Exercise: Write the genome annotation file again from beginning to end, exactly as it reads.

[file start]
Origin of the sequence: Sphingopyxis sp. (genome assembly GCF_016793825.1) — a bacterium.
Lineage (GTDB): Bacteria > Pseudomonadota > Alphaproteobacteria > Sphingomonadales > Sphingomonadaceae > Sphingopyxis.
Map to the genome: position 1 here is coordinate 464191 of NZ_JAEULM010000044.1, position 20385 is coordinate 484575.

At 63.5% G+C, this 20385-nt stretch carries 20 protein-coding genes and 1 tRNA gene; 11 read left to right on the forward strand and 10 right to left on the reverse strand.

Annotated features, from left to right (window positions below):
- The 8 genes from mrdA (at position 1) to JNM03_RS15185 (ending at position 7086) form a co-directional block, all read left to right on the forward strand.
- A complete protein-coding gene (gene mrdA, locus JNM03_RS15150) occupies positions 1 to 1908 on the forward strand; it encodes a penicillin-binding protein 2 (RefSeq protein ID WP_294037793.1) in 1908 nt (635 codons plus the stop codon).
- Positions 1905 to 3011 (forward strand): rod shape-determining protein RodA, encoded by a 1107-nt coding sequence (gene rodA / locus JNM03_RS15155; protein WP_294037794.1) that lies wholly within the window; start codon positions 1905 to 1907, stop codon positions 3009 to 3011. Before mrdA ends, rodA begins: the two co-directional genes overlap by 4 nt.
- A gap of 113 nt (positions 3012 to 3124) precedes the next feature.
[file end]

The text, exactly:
Origin of the sequence: Sphingopyxis sp. (genome assembly GCF_016793825.1) — a bacterium.
Lineage (GTDB): Bacteria > Pseudomonadota > Alphaproteobacteria > Sphingomonadales > Sphingomonadaceae > Sphingopyxis.
Map to the genome: position 1 here is coordinate 464191 of NZ_JAEULM010000044.1, position 20385 is coordinate 484575.

At 63.5% G+C, this 20385-nt stretch carries 20 protein-coding genes and 1 tRNA gene; 11 read left to right on the forward strand and 10 right to left on the reverse strand.

Annotated features, from left to right (window positions below):
- The 8 genes from mrdA (at position 1) to JNM03_RS15185 (ending at position 7086) form a co-directional block, all read left to right on the forward strand.
- A complete protein-coding gene (gene mrdA, locus JNM03_RS15150) occupies positions 1 to 1908 on the forward strand; it encodes a penicillin-binding protein 2 (RefSeq protein ID WP_294037793.1) in 1908 nt (635 codons plus the stop codon).
- Positions 1905 to 3011 (forward strand): rod shape-determining protein RodA, encoded by a 1107-nt coding sequence (gene rodA / locus JNM03_RS15155; protein WP_294037794.1) that lies wholly within the window; start codon positions 1905 to 1907, stop codon positions 3009 to 3011. Before mrdA ends, rodA begins: the two co-directional genes overlap by 4 nt.
- A gap of 113 nt (positions 3012 to 3124) precedes the next feature.